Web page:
frequency range. We are concerned here about a magnetic field strength ranging from 1.4 to 1.6 T because, in our example, that is the magnetic field strength range to which we have exposed the patient. Let’s excite one slice with an RF pulse. For example, let’s excite a slice extending from 1.55 to 1.57 T. This corresponds to a frequency range from 66 to 67 MHz.

Figure 10-4. Comparison of wide and narrow waveforms and their FTs. The narrower the waveform in time domain, the wider its FT will be.

If the RF has a square shape in the frequency domain with a range of frequencies that correspond to a range of magnetic field strengths, then we will excite only the protons that are in the slice containing that range of magnetic field strengths. The other protons in the rest of the body are not going to get excited because the range of frequencies from which we are transmitting the RF pulse does not match the Larmor frequencies of the other protons. The range of frequencies in the RF pulse will only match the Larmor frequency of a single slice.

So, we transmit an RF pulse with a range of frequencies that we know will correspond to a range of magnetic field strengths in a particular slice. This range of frequencies determines the slice thickness and is referred to as the bandwidth.

Bandwidth = range of frequencies (determines the slice thickness)

We can measure the bandwidth (range of frequencies) by looking at the Fourier transform of the RF pulse. Let’s now compare the RF signal with its Fourier transform. The RF pulse is generally a sinc wave and looks like Figure 10-4a with the Fourier transform that has a square shape.

If we have a narrower signal, we get a wider frequency bandwidth (Fig. 10-4b). The narrower signal reflects the fact that there are more oscillations in a given period of time so that the maximum frequency of the signal is greater. Because the Fourier transform depicts an infinite number of frequencies from zero to maximum, the bandwidth gets wider to depict a greater maximum frequency.

Let’s apply this example to a cosine wave (Fig. 10-5a). The Fourier transform for this cosine wave contains two spikes, one on each side of zero (Fig. 10-5b). If we then take a cosine wave with twice the oscillation frequency and look at its Fourier transform, we see that the spikes are farther apart (Fig. 10-6). Thus, as the cosine wave goes two times faster, the Fourier transform shows that the maximum frequency (in this case, the only frequency) is two times farther away from the zero point. Furthermore, if we look at the diagram of the cosine waves, the faster cosine wave has a narrower oscillating waveform—the narrower the waveform, the faster the oscillation frequency. Again, the narrower the waveform of the RF signal, the wider its bandwidth (the greater the maximum frequency; Fig. 10-6).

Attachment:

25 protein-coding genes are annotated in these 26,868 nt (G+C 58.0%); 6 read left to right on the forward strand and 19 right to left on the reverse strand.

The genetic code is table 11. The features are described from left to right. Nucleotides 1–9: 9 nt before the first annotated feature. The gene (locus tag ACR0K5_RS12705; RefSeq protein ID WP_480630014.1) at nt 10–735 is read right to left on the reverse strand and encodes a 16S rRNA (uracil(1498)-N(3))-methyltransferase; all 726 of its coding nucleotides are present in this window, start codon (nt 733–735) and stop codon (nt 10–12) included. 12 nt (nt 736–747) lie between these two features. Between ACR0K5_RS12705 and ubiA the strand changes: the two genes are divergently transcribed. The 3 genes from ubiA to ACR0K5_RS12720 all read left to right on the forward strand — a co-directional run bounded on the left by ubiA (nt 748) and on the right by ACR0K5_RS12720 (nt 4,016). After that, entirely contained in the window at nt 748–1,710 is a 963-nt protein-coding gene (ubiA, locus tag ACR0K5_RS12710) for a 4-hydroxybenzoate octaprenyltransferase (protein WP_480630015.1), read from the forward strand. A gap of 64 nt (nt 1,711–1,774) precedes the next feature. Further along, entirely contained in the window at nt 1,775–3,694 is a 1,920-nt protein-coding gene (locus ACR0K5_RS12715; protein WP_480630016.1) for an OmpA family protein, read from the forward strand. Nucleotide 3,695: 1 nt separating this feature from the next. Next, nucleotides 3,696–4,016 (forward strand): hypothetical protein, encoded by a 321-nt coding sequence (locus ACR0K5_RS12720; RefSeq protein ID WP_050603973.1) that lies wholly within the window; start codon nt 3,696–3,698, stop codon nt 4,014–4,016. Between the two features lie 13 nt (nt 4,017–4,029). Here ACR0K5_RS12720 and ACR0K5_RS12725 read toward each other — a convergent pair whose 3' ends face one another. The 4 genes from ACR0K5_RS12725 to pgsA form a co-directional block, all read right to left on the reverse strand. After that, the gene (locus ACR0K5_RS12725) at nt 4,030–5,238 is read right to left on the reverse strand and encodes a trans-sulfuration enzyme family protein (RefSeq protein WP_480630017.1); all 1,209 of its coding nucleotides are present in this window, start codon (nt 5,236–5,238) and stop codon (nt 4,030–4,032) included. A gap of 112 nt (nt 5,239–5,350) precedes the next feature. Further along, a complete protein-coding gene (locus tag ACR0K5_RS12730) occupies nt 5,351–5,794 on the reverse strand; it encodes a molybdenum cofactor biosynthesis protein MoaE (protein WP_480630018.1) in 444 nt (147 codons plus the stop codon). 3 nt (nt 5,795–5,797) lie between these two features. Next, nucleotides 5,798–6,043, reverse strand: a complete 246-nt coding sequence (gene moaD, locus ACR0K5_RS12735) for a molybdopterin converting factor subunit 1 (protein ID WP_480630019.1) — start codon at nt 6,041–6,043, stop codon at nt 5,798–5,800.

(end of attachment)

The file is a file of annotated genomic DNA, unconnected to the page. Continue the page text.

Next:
Figure 10-5. The FT (B) of (A) a cos signal (cos ω0t) has two spikes at ± ω0.

Figure 10-6. The FT of cos 2ω0t has two spikes at ±2ω0.

Slice Thickness

Let’s now talk about how we establish slice thickness (Fig. 10-7). The same principle would apply if we were to image from the base of the skull to the vertex rather than from the patient’s head to toe. We establish a magnetic field strength gradient so that at the midpoint of the field of study (in this instance, the entire body), the field strength is 1.5 T; at the low end of the gradient (the foot), the field strength will be 1.4 T; and at the high end of the gradient, the field strength will be maximum at 1.6 T. These magnetic field strengths also correspond to different frequencies. Using the Larmor equation, we can calculate that approximately:

1.6 T ˜ 68 MHz

1.5 T ˜ 64 MHz

1.4 T ˜ 60 MHz

Figure 10-7. An example of the relationship between slice thickness and position, frequency, and field strength.